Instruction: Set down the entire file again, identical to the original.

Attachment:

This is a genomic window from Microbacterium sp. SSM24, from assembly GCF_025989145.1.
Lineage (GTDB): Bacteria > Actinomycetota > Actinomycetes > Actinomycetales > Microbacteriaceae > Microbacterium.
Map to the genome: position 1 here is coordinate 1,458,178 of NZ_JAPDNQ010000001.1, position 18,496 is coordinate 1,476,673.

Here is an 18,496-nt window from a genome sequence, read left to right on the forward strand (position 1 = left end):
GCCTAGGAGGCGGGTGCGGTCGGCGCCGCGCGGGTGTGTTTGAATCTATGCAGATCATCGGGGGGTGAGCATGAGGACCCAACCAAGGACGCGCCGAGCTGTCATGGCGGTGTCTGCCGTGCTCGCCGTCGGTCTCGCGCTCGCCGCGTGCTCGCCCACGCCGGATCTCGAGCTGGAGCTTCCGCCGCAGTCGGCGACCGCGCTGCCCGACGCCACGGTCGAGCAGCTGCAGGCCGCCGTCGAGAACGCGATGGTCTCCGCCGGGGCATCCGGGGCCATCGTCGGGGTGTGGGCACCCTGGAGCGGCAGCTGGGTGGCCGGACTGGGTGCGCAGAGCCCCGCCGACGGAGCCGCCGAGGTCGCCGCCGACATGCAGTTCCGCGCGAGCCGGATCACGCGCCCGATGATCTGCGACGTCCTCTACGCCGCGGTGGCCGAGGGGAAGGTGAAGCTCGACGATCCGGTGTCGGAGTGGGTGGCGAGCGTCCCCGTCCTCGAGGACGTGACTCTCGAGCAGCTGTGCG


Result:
This is a genomic window from Microbacterium sp. SSM24, from assembly GCF_025989145.1.
Lineage (GTDB): Bacteria > Actinomycetota > Actinomycetes > Actinomycetales > Microbacteriaceae > Microbacterium.
Map to the genome: position 1 here is coordinate 1,458,178 of NZ_JAPDNQ010000001.1, position 18,496 is coordinate 1,476,673.

Here is an 18,496-nt window from a genome sequence, read left to right on the forward strand (position 1 = left end):
GCCTAGGAGGCGGGTGCGGTCGGCGCCGCGCGGGTGTGTTTGAATCTATGCAGATCATCGGGGGGTGAGCATGAGGACCCAACCAAGGACGCGCCGAGCTGTCATGGCGGTGTCTGCCGTGCTCGCCGTCGGTCTCGCGCTCGCCGCGTGCTCGCCCACGCCGGATCTCGAGCTGGAGCTTCCGCCGCAGTCGGCGACCGCGCTGCCCGACGCCACGGTCGAGCAGCTGCAGGCCGCCGTCGAGAACGCGATGGTCTCCGCCGGGGCATCCGGGGCCATCGTCGGGGTGTGGGCACCCTGGAGCGGCAGCTGGGTGGCCGGACTGGGTGCGCAGAGCCCCGCCGACGGAGCCGCCGAGGTCGCCGCCGACATGCAGTTCCGCGCGAGCCGGATCACGCGCCCGATGATCTGCGACGTCCTCTACGCCGCGGTGGCCGAGGGGAAGGTGAAGCTCGACGATCCGGTGTCGGAGTGGGTGGCGAGCGTCCCCGTCCTCGAGGACGTGACTCTCGAGCAGCTGTGCG